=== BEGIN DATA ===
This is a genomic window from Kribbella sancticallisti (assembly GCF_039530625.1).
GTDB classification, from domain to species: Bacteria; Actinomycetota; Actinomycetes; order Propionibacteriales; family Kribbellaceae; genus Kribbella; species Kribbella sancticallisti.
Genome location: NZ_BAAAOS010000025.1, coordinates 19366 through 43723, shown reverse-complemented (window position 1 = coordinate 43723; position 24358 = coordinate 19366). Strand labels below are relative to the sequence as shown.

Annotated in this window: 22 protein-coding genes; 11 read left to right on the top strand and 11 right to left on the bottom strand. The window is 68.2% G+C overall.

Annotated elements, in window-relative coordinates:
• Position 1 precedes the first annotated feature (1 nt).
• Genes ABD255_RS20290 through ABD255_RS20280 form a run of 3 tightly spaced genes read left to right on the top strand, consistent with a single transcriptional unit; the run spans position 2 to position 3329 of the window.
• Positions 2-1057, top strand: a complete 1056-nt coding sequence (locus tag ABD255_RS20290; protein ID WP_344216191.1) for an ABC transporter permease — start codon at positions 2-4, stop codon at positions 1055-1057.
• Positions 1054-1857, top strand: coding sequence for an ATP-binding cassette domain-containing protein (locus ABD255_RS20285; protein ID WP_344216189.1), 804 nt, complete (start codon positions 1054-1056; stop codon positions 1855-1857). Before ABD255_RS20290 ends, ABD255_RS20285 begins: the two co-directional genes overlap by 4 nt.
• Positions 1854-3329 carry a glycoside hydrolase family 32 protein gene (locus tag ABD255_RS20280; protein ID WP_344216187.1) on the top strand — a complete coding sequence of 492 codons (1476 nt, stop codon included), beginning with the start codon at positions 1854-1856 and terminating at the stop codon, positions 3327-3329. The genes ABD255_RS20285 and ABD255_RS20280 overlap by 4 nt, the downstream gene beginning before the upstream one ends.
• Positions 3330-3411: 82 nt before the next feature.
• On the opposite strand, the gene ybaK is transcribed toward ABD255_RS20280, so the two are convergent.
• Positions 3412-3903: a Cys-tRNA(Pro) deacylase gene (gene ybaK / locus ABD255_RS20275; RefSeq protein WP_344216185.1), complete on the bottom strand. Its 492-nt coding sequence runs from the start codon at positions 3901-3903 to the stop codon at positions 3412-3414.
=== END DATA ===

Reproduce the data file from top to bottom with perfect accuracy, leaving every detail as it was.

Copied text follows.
This is a genomic window from Kribbella sancticallisti (assembly GCF_039530625.1).
GTDB classification, from domain to species: Bacteria; Actinomycetota; Actinomycetes; order Propionibacteriales; family Kribbellaceae; genus Kribbella; species Kribbella sancticallisti.
Genome location: NZ_BAAAOS010000025.1, coordinates 19366 through 43723, shown reverse-complemented (window position 1 = coordinate 43723; position 24358 = coordinate 19366). Strand labels below are relative to the sequence as shown.

Annotated in this window: 22 protein-coding genes; 11 read left to right on the top strand and 11 right to left on the bottom strand. The window is 68.2% G+C overall.

Annotated elements, in window-relative coordinates:
• Position 1 precedes the first annotated feature (1 nt).
• Genes ABD255_RS20290 through ABD255_RS20280 form a run of 3 tightly spaced genes read left to right on the top strand, consistent with a single transcriptional unit; the run spans position 2 to position 3329 of the window.
• Positions 2-1057, top strand: a complete 1056-nt coding sequence (locus tag ABD255_RS20290; protein ID WP_344216191.1) for an ABC transporter permease — start codon at positions 2-4, stop codon at positions 1055-1057.
• Positions 1054-1857, top strand: coding sequence for an ATP-binding cassette domain-containing protein (locus ABD255_RS20285; protein ID WP_344216189.1), 804 nt, complete (start codon positions 1054-1056; stop codon positions 1855-1857). Before ABD255_RS20290 ends, ABD255_RS20285 begins: the two co-directional genes overlap by 4 nt.
• Positions 1854-3329 carry a glycoside hydrolase family 32 protein gene (locus tag ABD255_RS20280; protein ID WP_344216187.1) on the top strand — a complete coding sequence of 492 codons (1476 nt, stop codon included), beginning with the start codon at positions 1854-1856 and terminating at the stop codon, positions 3327-3329. The genes ABD255_RS20285 and ABD255_RS20280 overlap by 4 nt, the downstream gene beginning before the upstream one ends.
• Positions 3330-3411: 82 nt before the next feature.
• On the opposite strand, the gene ybaK is transcribed toward ABD255_RS20280, so the two are convergent.
• Positions 3412-3903: a Cys-tRNA(Pro) deacylase gene (gene ybaK / locus ABD255_RS20275; RefSeq protein WP_344216185.1), complete on the bottom strand. Its 492-nt coding sequence runs from the start codon at positions 3901-3903 to the stop codon at positions 3412-3414.